Soldiers wore nappies at Olympic opening

15th August 2008, Comments 0 comments

Soldiers operating the huge scroll that formed the centrepiece of last week's Olympic opening ceremony had to wear nappies because they were not allowed toilet breaks.

15 August 2008

BEIJING - Soldiers operating the huge scroll that formed the centrepiece of last week's Olympic opening ceremony had to stay hidden under the structure for up to seven hours, wearing nappies because they were not allowed toilet breaks, state media reported on Friday.

Nearly 900 soldiers were hidden underneath the scroll, many of them moving giant printing blocks with Chinese characters, the Beijing News reported.

"The performers for Chinese character parts went into the models underground at 2 pm, and after getting in there they could not come out," the newspaper quoted choreographer Han Lixun as saying.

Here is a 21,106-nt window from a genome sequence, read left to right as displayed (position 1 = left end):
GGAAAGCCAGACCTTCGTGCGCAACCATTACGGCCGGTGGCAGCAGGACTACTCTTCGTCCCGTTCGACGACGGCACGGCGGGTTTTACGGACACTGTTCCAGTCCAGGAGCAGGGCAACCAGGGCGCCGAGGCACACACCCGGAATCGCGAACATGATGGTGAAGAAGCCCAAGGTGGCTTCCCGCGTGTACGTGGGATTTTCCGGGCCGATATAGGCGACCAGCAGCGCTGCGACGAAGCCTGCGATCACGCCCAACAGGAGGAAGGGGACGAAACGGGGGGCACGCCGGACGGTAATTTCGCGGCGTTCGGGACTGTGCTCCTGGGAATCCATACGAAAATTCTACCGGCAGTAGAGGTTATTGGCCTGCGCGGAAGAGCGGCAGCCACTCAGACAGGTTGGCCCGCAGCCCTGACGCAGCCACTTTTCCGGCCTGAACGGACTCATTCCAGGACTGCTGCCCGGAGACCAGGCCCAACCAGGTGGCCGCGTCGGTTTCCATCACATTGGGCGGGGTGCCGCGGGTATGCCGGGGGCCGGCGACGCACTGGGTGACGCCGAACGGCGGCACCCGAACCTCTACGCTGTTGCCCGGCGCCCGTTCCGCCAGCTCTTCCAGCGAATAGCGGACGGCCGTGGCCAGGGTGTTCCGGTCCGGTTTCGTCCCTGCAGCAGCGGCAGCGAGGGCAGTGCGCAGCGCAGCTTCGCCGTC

"The underground area was so hot, there were 897 people there, and they had to wait until they finished their performance," Han said.

"So altogether they had to stay there for six to seven hours, and they could not even go to the toilet, so they all wore nappies," Han said.

Asked by the newspaper why the soldiers had to be in place so early, Han said it was because of the complexity of getting all the performers into position before spectators began entering the 91,000-seat Bird's Nest Olympic stadium.

"With all the spectators coming into the stadium, the performers have to prepare in advance," he said.

"Every performer should stay in a fixed place at a fixed time," Han said.

The spectacular Chinese-style opening ceremony last three-and-a- half hours and was directed by award-winning film-maker Zhang Yimou.

After the ceremony, organisers admitted that part of the fireworks display shown on television was actually an animation recorded in advance.

They also said a girl whose song during the ceremony won wide praise did not actually appear in the stadium and her song was mimed by another girl who was considered more attractive to foreign audiences.

Almost one third of the world's population - a little over 2 billion people - watched the ceremony, according to the global market research company Nielsen on Thursday.

[dpa / Expatica]

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